Antilocapra cervicapra of North America.
Good ones bounce!
Seeds of the flowering plant Eriogonum used as a grain.
Way down upon the Swanee River!
Walnut Grove farming family, originally from Canada.
Indian Territory neighbors of the Ingallses.
Carriage propelled by pedals or feet.
The point of the heavens directly overhead.
1889 song by Michael Nolan.
Younger sister of Laura Ingalls; she lived 1870-1946.
Ornament worn on clothing.
Town in Brown Co., MN.
The first man, the progenitor of the human race.
Ma’s brother and Laura’s uncle
Metal shoe protector.
Village in Redwood County, Minnesota
“Such beautiful stitching!”
Arctic aquatic bird, Alle alle.
Dwelling built into the earth.
Poem by Henry Wadsworth Longfellow.
Singing school exercise
Walnut Grove friend of Laura’s
…and his first Christmas tree!
100-140 gallon cask.
Oil used for lighting.
Aunt Docia’s pretty collar pin.
Bear fat hair dressing.
Walnut Grove teacher 1877-78.
Attorney and land agent in De Smet.
Unleavened hard bread made from flour and water.
Elizabeth Barrett Browning poem.
Pa’s charade pun.
Hair above the lip.
E.P. LeSuer of Canby, Minnesota.
One of the younger De Smet schoolboys.
Traditional Irish fiddle tune.
Wetland plains tree, Populus fremontii.
Spirits distilled from grain.
1817 poem by Charles Wolfe.
1832 Reverend Samuel F. Smith song.
President of Kingsbury County Bank in De Smet.
Resident of Burr Oak, Iowa, during the Ingallses’ stay...
Coals on top and below.
De Smet Wagon Shop.
1848 Jesse Hutchinson, Jr. song.
NIckname of Edith Ingalls, Laura’s cousin.
n. A stake sharpened or pointed, used in fortification and...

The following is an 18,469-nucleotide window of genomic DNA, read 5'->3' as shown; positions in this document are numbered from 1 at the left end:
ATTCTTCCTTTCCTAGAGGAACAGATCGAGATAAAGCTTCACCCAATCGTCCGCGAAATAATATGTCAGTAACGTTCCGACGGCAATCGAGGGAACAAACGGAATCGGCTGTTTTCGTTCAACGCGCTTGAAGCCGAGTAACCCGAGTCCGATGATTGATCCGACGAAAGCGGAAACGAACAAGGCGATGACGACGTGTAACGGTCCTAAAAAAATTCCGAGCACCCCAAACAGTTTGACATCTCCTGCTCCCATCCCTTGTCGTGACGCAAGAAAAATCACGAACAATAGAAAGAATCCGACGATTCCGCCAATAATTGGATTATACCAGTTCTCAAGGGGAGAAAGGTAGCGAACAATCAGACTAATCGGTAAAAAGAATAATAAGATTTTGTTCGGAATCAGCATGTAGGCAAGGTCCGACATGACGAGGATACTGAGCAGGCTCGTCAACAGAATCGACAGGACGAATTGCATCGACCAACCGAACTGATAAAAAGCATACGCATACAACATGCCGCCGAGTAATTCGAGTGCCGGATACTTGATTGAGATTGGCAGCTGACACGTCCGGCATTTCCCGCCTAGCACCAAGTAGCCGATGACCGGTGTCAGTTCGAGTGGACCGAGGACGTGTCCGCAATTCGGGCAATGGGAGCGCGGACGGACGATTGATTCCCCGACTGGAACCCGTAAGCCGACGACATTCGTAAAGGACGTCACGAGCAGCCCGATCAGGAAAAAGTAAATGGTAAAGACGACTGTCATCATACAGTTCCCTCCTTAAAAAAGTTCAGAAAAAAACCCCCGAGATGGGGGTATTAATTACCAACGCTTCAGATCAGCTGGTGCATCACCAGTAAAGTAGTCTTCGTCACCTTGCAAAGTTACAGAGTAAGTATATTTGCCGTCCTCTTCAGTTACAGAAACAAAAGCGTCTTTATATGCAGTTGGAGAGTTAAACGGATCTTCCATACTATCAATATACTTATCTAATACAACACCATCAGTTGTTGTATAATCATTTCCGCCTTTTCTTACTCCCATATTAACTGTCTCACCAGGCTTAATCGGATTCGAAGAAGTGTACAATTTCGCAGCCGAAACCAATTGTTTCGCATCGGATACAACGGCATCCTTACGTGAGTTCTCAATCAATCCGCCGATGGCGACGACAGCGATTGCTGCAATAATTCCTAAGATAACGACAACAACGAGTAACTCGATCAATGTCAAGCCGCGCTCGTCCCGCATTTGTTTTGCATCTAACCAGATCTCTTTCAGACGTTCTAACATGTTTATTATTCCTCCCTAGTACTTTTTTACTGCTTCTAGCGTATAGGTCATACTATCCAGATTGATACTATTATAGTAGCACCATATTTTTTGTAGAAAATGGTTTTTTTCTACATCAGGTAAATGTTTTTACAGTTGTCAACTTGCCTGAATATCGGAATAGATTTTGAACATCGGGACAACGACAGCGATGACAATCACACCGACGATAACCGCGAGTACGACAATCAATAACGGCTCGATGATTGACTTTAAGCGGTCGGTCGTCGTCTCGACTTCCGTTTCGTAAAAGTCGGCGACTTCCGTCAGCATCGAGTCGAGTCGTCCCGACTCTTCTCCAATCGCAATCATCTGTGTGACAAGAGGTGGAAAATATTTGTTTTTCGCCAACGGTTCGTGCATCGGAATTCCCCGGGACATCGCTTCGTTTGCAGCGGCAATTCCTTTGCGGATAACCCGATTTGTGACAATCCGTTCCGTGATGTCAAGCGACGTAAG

1860 William Cullen Bryant poem.
Walnut Grove, Burr Oak, and De Smet family known by the Ingallses.
Land in Ohio, given to Connecticut upon agreement to give up claim to lands in Pennsylvania.
Dry quart measurements.
Sister of Charles Ingalls married to railroad contractor.
Please do not plagiarize.
1868 comedic opera song.
Early De Smet liveryman.
David and Molly Beaton.
Officer and President of the Chicago & NorthWestern Railway Company.
Probate Judge, VP of Temperance Society, and first director of De Smet school board.
Women’s magazine, 1830-1898.
Railroad car used to move a settler and/or a settler’s goods.
Our National Anthem; words by Francis Scott Key.
A flexible, slender twig or branch used as a band for tying.
Carrie recited it.
Union song from American Civil War.
Printer and De Smet newspaper owner.
Grab to open a door.
Instrument used to remove core sample from a vat of butter, for the sake of testing.
In which Rose becomes a great actress.
Classmate of Laura Ingalls in De Smet.
Proprietor of hotel in Burr Oak.
Dough cooked in liquid.
4th President of the U.S.
Norma Lee Browning article about Rose Wilder Lane.
John May’s son-in-law.
Why didn’t they fly over the creek?
rag. A piece of cloth torn off; a tattered fragment; a shred; a...
A native of Genoa, in Italy.
Heat makes it burst & it’s tasty.
“Mamabess is growing fat.”
The metal. Or five-cent piece.
O Du Leiber Augustin.
Currier & Ives print at Rocky Ridge Farm.
Variety of husk tomato.
1868 A.G. Chase song.
1794 Robert Burns poem.
Preparation used to make things black.
Sisters feuding over a lovely homeplace…and a man.
Tebbutt’s Great Comet of 1881.
Deep orange-red gemstone.
Area eroded by wind & water.